The Atomic Powder Keg  

The India-Pakistan conflict begins and ends with Kashmir, three wars have been fought over it and the constantly rising tensions gives truth to Bill Clinton’s statement that it is the “the most dangerous place in the world”. The introduction of the Cold Start Doctrine has only worsened the already dire situation because it assures a reaction towards Pakistan if a terrorist attack were to occur on Indian soil, with escalation not far behind. Cold Start binds the Indians to retaliatory measures in the face of an attack, making it nearly impossible to step back when tensions are at their highest.

With whispers of the presence of Islamic State in Kashmir adding to the existing dangers of human error when it comes to tactical nuclear weapons, de-escalation to ensure the nuclear threshold is not broken on either side is of primary importance. Pakistan’s stated policy of not ruling out the first use of nuclear weapons so as to ensure a credible deterrent makes the escalation of this conflict more likely to end in a mushroom cloud. Kashmir acts as the flint to the atomic powder keg, conflict waiting for just the right spark to set it ablaze, while the lives of more than a billion hang in the balance and the clock chimes towards a nuclear midnight.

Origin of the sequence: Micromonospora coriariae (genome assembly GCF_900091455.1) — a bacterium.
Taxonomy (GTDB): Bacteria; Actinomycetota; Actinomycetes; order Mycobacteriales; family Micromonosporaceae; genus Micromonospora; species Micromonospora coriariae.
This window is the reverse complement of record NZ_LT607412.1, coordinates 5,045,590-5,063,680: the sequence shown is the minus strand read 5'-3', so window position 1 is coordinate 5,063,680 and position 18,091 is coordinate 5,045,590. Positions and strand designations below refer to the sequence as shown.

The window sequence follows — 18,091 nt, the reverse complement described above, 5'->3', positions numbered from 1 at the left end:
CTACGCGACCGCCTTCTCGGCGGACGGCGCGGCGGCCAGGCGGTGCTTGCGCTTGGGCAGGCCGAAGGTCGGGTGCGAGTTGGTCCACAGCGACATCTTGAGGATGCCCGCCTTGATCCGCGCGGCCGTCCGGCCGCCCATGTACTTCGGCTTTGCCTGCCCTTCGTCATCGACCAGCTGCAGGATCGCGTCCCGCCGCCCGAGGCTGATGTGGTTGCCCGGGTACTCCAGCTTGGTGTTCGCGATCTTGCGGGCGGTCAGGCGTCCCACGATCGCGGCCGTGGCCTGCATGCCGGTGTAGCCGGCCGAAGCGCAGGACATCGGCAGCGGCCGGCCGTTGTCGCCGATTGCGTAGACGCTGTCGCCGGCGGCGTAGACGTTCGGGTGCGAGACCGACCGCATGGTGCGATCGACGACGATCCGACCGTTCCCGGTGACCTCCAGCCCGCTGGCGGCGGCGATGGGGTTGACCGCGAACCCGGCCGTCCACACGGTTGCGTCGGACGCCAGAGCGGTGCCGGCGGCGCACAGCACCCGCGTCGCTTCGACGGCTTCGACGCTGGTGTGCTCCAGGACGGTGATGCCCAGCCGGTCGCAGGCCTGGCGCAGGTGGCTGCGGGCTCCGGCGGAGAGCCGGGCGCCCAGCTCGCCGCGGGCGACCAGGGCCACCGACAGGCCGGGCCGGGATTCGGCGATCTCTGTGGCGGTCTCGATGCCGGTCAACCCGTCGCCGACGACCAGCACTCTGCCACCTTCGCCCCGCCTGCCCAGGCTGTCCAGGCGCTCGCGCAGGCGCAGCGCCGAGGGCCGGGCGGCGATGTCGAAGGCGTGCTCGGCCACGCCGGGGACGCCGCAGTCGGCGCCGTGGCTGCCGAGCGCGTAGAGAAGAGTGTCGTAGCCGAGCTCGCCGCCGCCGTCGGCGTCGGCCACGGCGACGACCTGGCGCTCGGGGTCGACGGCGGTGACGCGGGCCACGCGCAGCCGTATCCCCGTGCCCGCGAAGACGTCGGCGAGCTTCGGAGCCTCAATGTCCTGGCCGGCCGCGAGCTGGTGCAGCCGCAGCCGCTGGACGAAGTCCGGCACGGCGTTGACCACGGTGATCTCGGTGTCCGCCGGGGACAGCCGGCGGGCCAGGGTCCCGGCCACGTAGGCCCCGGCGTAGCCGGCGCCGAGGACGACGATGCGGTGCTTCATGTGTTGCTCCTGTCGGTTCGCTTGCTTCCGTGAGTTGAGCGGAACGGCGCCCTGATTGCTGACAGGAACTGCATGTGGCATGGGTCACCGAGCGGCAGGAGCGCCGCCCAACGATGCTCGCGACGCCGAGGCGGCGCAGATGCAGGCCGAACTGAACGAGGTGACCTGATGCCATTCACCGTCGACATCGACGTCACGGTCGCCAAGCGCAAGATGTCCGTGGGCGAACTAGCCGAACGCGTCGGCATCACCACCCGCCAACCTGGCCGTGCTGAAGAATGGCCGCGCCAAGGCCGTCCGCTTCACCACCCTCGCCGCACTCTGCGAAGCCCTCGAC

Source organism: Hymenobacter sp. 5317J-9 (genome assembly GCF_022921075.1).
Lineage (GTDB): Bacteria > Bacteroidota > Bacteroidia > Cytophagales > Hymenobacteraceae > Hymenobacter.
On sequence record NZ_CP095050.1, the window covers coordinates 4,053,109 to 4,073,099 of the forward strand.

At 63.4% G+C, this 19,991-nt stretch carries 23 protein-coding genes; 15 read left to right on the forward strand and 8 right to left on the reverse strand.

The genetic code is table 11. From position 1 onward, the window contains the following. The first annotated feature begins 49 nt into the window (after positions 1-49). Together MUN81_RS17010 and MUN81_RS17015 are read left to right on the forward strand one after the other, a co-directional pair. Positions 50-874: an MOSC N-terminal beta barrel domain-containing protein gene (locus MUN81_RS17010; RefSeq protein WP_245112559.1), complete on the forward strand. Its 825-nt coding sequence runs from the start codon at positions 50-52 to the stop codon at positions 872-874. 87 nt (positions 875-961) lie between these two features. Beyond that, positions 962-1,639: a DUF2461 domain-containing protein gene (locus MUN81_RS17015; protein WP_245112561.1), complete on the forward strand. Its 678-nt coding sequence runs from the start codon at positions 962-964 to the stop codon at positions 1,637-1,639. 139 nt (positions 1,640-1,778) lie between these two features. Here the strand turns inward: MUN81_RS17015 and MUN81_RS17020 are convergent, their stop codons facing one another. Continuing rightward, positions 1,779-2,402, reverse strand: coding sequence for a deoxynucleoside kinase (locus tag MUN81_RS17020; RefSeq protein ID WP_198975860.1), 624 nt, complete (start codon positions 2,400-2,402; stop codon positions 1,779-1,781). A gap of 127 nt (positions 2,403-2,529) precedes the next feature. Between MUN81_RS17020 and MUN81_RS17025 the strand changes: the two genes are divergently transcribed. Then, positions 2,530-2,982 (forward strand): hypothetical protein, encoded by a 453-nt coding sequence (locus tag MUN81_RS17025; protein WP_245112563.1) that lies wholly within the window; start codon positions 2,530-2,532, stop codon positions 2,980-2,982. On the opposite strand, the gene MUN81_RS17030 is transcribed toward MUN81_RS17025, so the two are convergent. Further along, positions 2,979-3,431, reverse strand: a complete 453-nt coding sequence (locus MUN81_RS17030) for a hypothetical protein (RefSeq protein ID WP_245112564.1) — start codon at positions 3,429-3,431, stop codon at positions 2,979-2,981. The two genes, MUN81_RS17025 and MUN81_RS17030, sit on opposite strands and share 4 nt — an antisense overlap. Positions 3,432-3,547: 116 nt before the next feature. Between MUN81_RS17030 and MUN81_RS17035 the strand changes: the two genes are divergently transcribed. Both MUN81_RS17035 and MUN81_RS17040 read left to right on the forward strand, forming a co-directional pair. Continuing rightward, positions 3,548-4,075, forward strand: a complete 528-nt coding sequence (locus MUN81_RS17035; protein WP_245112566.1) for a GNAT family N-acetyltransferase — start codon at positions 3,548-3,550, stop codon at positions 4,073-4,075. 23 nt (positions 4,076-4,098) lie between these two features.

Rohan John is a Research Assistant at Terrorism Research and Analysis Consortium (TRAC) in the area of South Asia Terrorism. He is a graduate of the Middlebury Institute of International Studies at Monterey where he studied Non-Proliferation and Terrorism Studies. Image Credit: CC by Kashmir Conflict/Flickr